jason (FMA Admin)
jason on 09/29/2010 at 03:00PM
The international music festival Pop Montreal kicks off today and runs through October 3rd. It's a city-wide event with concerts throughout the city, plus art and film components, and a symposium where I'll be reppin' the Free Music Archive.
Out of the 300+ artists performing this year, I made this mix of 21 who share free curated mp3 via the Free Music Archive. You can click on the "i" or the artist name for more info (and also, in most cases, more free tunes). To spotlight a few...
* Michael Gira of the Young God label isn't performing solo at Pop Montreal ...no ...he's performing with his legendary, newly-reunited group Swans!
* 1-Speed Bike is the electronic project of Aidan Girt, drummer for the Montreal-based post-rock collectives, Godspeed You! Black Emperor and Exhaust. "Take The Red Out Of The Canadian Flag And You Get Surrender" is a remix of Pop Montreal mainstays We Are Wolves.
* These digitized analog recordings of Grand Trine, Black Feelings, The Friendly Dimension and Red Mass (tape pictured below) were all curated by Montreal's killer cassette label Campaign for Infinity. Check 'em out for more weird-punk MTL sounds by artists like Pink Noise and Ultrathin.
Speaking of digitized cassettes...the Pop Montreal Symposium session I'll be taking part in is called "From The Crate to the Dropbox" and it's all about physical vs digital crate digging. I'll be joining in on the discussion with Mike Silver (aka hometown electro-producer/composer/remix-extraordinaire CFCF), Yuani Fragata (of Bande-à-part, the awesome local station dedicated to French-language music, with a slogan that translates to "Music Maniacs, Accept Yourselves!"), and moderator Jay Watts III of goldkicks.blogspot.com.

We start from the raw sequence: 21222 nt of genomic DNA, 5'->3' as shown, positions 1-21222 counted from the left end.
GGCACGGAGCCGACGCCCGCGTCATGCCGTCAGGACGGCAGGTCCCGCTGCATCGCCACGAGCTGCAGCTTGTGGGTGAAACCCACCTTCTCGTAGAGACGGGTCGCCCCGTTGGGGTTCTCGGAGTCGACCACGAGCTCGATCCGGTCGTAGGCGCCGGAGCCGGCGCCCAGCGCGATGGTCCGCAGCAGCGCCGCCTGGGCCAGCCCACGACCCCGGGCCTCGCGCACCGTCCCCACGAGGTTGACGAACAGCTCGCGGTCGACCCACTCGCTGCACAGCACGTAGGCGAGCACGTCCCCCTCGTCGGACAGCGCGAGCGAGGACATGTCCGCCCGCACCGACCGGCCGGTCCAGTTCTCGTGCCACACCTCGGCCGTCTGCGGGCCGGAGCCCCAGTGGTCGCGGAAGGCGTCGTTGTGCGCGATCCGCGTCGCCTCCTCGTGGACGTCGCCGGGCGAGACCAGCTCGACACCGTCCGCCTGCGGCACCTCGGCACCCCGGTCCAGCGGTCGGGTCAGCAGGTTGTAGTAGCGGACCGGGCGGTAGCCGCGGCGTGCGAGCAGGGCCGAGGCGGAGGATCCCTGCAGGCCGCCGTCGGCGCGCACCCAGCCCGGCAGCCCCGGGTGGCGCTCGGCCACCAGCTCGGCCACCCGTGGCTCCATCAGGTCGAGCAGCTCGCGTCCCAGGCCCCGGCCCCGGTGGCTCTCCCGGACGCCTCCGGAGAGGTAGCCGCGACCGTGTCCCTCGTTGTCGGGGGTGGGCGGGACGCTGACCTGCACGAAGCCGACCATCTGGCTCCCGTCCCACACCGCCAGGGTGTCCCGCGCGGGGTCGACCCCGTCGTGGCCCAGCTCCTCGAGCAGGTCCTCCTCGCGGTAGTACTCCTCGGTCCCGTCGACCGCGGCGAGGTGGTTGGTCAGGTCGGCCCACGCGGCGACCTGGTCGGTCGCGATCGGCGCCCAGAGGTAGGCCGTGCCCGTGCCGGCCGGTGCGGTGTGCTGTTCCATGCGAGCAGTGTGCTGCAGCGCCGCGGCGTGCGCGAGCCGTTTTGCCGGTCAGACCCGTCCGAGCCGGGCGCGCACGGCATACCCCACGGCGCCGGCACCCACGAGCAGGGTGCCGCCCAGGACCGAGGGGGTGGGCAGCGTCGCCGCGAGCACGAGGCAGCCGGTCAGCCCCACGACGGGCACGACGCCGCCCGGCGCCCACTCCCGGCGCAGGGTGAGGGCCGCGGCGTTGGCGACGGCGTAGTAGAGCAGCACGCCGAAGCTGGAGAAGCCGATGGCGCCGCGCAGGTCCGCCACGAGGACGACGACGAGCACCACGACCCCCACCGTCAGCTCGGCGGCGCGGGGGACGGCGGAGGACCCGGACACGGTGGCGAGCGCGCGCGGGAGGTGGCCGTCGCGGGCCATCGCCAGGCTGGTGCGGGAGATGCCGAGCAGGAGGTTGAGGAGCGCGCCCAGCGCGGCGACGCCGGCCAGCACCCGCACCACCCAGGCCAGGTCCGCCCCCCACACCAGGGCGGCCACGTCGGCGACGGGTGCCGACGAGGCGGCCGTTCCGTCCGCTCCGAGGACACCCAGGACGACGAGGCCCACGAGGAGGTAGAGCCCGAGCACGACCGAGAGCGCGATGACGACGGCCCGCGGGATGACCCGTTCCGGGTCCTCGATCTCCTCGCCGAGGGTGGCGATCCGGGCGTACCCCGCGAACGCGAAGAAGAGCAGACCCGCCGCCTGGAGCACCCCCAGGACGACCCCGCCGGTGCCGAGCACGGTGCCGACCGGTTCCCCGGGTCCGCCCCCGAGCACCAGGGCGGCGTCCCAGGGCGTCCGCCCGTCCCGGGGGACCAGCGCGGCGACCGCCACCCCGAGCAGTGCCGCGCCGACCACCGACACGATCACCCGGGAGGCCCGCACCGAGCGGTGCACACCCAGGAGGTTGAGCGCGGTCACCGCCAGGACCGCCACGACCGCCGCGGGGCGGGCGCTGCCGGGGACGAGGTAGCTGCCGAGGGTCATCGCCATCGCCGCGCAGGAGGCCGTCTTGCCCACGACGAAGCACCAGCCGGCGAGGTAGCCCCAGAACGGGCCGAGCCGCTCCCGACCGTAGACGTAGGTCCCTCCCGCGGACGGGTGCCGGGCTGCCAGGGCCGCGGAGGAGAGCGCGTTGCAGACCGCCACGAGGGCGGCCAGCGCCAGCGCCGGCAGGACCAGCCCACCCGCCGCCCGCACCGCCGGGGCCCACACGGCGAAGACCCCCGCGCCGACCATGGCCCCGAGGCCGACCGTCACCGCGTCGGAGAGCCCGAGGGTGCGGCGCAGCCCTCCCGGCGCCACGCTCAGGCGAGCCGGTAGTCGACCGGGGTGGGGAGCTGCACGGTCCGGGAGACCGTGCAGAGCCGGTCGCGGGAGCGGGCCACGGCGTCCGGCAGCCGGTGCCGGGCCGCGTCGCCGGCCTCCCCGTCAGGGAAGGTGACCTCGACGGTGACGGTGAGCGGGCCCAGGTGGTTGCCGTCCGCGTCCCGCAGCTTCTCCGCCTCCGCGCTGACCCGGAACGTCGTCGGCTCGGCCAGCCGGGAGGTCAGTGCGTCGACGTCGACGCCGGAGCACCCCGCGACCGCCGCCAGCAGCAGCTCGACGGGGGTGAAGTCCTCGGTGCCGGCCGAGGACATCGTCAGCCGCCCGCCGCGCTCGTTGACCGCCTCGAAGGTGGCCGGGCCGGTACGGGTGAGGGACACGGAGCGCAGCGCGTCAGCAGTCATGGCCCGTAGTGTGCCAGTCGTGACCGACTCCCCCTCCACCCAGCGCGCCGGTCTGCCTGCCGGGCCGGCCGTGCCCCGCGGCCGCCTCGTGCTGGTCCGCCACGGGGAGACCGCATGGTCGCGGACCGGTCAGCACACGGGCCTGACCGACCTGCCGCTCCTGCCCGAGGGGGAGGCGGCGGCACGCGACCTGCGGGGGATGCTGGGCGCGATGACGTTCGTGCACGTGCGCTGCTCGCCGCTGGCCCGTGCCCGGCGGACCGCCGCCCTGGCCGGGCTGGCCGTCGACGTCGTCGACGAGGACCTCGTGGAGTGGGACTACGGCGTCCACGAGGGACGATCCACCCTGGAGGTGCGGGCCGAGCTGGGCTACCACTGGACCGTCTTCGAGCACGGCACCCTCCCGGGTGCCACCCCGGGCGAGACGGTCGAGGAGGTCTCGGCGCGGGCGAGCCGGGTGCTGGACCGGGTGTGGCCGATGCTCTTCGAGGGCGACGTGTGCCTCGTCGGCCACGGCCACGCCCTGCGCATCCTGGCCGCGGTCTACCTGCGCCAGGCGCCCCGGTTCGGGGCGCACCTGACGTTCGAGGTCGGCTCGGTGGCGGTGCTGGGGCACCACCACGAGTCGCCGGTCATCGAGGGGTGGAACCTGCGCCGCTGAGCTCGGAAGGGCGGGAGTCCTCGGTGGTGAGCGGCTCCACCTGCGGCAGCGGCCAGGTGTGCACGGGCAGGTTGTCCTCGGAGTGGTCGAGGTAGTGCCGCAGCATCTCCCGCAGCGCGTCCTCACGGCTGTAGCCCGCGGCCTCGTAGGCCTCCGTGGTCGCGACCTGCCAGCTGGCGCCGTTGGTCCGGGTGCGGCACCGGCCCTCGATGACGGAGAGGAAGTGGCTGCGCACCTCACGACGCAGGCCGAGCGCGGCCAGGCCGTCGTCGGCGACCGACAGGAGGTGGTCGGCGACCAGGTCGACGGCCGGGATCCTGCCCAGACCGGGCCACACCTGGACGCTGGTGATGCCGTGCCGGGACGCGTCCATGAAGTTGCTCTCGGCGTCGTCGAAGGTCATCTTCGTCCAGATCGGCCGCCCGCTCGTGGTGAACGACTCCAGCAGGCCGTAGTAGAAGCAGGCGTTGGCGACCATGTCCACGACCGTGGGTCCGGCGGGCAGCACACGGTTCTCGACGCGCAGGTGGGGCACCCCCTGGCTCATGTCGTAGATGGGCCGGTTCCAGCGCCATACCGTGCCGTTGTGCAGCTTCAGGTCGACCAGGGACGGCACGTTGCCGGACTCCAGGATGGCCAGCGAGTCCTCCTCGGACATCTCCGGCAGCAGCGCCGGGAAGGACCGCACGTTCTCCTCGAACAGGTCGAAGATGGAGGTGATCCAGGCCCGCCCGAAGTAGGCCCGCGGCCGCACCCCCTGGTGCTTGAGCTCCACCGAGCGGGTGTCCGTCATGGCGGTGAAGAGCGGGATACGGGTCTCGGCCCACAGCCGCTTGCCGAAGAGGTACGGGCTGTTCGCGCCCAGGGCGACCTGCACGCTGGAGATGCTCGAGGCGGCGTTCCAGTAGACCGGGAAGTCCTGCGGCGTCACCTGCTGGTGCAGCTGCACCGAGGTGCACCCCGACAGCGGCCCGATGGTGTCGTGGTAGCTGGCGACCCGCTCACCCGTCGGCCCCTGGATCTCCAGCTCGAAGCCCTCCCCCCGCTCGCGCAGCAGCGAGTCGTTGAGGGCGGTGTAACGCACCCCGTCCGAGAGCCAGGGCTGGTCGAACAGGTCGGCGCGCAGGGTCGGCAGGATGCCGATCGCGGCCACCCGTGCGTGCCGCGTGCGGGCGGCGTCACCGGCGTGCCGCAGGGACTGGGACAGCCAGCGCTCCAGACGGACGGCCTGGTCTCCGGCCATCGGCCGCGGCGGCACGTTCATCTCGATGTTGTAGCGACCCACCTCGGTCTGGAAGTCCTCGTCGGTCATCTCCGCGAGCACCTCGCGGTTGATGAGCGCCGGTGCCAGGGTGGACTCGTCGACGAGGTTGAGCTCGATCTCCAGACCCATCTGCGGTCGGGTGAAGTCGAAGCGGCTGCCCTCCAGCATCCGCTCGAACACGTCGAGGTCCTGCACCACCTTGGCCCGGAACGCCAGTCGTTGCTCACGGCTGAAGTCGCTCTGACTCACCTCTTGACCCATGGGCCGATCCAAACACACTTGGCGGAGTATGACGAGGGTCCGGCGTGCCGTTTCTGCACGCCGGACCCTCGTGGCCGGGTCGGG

One thing that might come up in our conversation is a recent study the National Recording Preservation Board, Library of Congress: "The State of Recorded Sound Preservation in the United States: A National Legacy at Risk in the Digital Age". Tom Cole published a spot-on summary today at NPR. A key excerpt:
...the default for digital information is not to survive unless someone takes conscious action to save it. Who's going to save all of those digital songs the way record collectors hoarded 78s, LPs and 45s? As the study states, even the creator may not save or maintain his or her digital files. On top of that, most of the files disseminated online are low fidelity MP3s or streaming audio — not exactly the best formats for archiving. On top of that, it's not currently legal to copy "born-digital content," as it's called, especially for archival use and dissemination
>> read more at NPR's The Record "Who Will Save America's Vanishing Songs?", and thanks for the tip tjb81
Earlier in the day, I'll check out a presentation by WFMU's own "Kenny G", aka Kenneth Goldsmith of Ubu Web, who'll talk about Shedding Light on the Obscure. And then, yeah, some music! If you'll be in Montreal too, get in touch!